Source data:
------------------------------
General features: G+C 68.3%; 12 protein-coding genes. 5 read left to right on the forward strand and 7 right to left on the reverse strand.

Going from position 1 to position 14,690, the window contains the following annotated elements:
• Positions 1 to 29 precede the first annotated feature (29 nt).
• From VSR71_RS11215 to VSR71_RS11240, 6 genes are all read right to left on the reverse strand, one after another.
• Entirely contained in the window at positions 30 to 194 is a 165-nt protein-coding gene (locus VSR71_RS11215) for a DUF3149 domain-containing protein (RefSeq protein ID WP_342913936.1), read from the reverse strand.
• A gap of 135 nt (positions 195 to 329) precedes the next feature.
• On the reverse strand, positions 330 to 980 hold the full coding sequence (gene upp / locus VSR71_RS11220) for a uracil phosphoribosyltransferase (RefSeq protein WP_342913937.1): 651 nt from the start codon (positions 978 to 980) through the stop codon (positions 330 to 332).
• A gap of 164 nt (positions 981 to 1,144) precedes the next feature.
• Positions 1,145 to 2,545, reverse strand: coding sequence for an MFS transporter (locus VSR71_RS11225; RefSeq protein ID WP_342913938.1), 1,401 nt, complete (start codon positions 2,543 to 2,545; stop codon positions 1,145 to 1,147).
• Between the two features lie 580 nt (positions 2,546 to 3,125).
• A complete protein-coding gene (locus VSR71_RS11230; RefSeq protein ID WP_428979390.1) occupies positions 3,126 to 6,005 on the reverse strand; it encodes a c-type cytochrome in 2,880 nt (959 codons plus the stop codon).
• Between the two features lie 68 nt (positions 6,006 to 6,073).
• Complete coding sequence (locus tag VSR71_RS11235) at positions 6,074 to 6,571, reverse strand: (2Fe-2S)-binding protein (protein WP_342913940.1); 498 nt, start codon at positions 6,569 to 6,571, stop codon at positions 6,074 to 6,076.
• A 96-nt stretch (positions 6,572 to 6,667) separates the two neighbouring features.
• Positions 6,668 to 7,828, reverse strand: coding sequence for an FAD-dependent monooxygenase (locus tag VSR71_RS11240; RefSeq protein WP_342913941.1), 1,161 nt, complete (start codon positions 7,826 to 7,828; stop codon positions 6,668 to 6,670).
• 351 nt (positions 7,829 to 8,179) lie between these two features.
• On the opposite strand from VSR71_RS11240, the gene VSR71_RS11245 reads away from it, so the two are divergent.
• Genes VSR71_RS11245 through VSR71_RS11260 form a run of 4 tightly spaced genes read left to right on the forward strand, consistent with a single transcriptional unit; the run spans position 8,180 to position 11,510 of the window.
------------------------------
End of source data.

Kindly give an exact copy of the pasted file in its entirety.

General features: G+C 68.3%; 12 protein-coding genes. 5 read left to right on the forward strand and 7 right to left on the reverse strand.

Going from position 1 to position 14,690, the window contains the following annotated elements:
• Positions 1 to 29 precede the first annotated feature (29 nt).
• From VSR71_RS11215 to VSR71_RS11240, 6 genes are all read right to left on the reverse strand, one after another.
• Entirely contained in the window at positions 30 to 194 is a 165-nt protein-coding gene (locus VSR71_RS11215) for a DUF3149 domain-containing protein (RefSeq protein ID WP_342913936.1), read from the reverse strand.
• A gap of 135 nt (positions 195 to 329) precedes the next feature.
• On the reverse strand, positions 330 to 980 hold the full coding sequence (gene upp / locus VSR71_RS11220) for a uracil phosphoribosyltransferase (RefSeq protein WP_342913937.1): 651 nt from the start codon (positions 978 to 980) through the stop codon (positions 330 to 332).
• A gap of 164 nt (positions 981 to 1,144) precedes the next feature.
• Positions 1,145 to 2,545, reverse strand: coding sequence for an MFS transporter (locus VSR71_RS11225; RefSeq protein ID WP_342913938.1), 1,401 nt, complete (start codon positions 2,543 to 2,545; stop codon positions 1,145 to 1,147).
• Between the two features lie 580 nt (positions 2,546 to 3,125).
• A complete protein-coding gene (locus VSR71_RS11230; RefSeq protein ID WP_428979390.1) occupies positions 3,126 to 6,005 on the reverse strand; it encodes a c-type cytochrome in 2,880 nt (959 codons plus the stop codon).
• Between the two features lie 68 nt (positions 6,006 to 6,073).
• Complete coding sequence (locus tag VSR71_RS11235) at positions 6,074 to 6,571, reverse strand: (2Fe-2S)-binding protein (protein WP_342913940.1); 498 nt, start codon at positions 6,569 to 6,571, stop codon at positions 6,074 to 6,076.
• A 96-nt stretch (positions 6,572 to 6,667) separates the two neighbouring features.
• Positions 6,668 to 7,828, reverse strand: coding sequence for an FAD-dependent monooxygenase (locus tag VSR71_RS11240; RefSeq protein WP_342913941.1), 1,161 nt, complete (start codon positions 7,826 to 7,828; stop codon positions 6,668 to 6,670).
• 351 nt (positions 7,829 to 8,179) lie between these two features.
• On the opposite strand from VSR71_RS11240, the gene VSR71_RS11245 reads away from it, so the two are divergent.
• Genes VSR71_RS11245 through VSR71_RS11260 form a run of 4 tightly spaced genes read left to right on the forward strand, consistent with a single transcriptional unit; the run spans position 8,180 to position 11,510 of the window.